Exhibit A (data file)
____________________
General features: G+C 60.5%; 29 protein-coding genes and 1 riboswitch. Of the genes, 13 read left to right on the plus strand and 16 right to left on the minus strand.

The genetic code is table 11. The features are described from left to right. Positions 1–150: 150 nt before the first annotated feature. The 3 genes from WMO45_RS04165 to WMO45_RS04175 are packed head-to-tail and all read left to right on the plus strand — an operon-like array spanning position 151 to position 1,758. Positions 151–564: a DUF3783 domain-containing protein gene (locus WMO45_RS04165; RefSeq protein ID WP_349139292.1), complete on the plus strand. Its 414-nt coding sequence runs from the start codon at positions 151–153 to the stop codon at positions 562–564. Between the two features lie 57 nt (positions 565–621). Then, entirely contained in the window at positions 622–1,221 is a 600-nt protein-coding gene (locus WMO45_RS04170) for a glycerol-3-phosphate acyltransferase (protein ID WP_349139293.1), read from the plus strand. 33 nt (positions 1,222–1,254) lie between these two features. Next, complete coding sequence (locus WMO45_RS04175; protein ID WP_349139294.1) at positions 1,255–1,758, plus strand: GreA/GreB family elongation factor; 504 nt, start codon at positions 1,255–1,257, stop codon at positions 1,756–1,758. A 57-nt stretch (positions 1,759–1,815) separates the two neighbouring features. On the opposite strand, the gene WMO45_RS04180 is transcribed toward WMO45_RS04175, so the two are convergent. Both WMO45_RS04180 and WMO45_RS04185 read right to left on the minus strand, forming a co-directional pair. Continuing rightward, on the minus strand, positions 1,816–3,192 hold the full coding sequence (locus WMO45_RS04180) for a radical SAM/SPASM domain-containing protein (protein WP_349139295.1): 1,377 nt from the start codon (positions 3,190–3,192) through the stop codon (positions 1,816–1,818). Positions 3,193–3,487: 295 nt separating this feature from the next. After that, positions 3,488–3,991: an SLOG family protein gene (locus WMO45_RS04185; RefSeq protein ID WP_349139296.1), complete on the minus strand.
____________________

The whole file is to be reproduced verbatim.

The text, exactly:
General features: G+C 60.5%; 29 protein-coding genes and 1 riboswitch. Of the genes, 13 read left to right on the plus strand and 16 right to left on the minus strand.

The genetic code is table 11. The features are described from left to right. Positions 1–150: 150 nt before the first annotated feature. The 3 genes from WMO45_RS04165 to WMO45_RS04175 are packed head-to-tail and all read left to right on the plus strand — an operon-like array spanning position 151 to position 1,758. Positions 151–564: a DUF3783 domain-containing protein gene (locus WMO45_RS04165; RefSeq protein ID WP_349139292.1), complete on the plus strand. Its 414-nt coding sequence runs from the start codon at positions 151–153 to the stop codon at positions 562–564. Between the two features lie 57 nt (positions 565–621). Then, entirely contained in the window at positions 622–1,221 is a 600-nt protein-coding gene (locus WMO45_RS04170) for a glycerol-3-phosphate acyltransferase (protein ID WP_349139293.1), read from the plus strand. 33 nt (positions 1,222–1,254) lie between these two features. Next, complete coding sequence (locus WMO45_RS04175; protein ID WP_349139294.1) at positions 1,255–1,758, plus strand: GreA/GreB family elongation factor; 504 nt, start codon at positions 1,255–1,257, stop codon at positions 1,756–1,758. A 57-nt stretch (positions 1,759–1,815) separates the two neighbouring features. On the opposite strand, the gene WMO45_RS04180 is transcribed toward WMO45_RS04175, so the two are convergent. Both WMO45_RS04180 and WMO45_RS04185 read right to left on the minus strand, forming a co-directional pair. Continuing rightward, on the minus strand, positions 1,816–3,192 hold the full coding sequence (locus WMO45_RS04180) for a radical SAM/SPASM domain-containing protein (protein WP_349139295.1): 1,377 nt from the start codon (positions 3,190–3,192) through the stop codon (positions 1,816–1,818). Positions 3,193–3,487: 295 nt separating this feature from the next. After that, positions 3,488–3,991: an SLOG family protein gene (locus WMO45_RS04185; RefSeq protein ID WP_349139296.1), complete on the minus strand.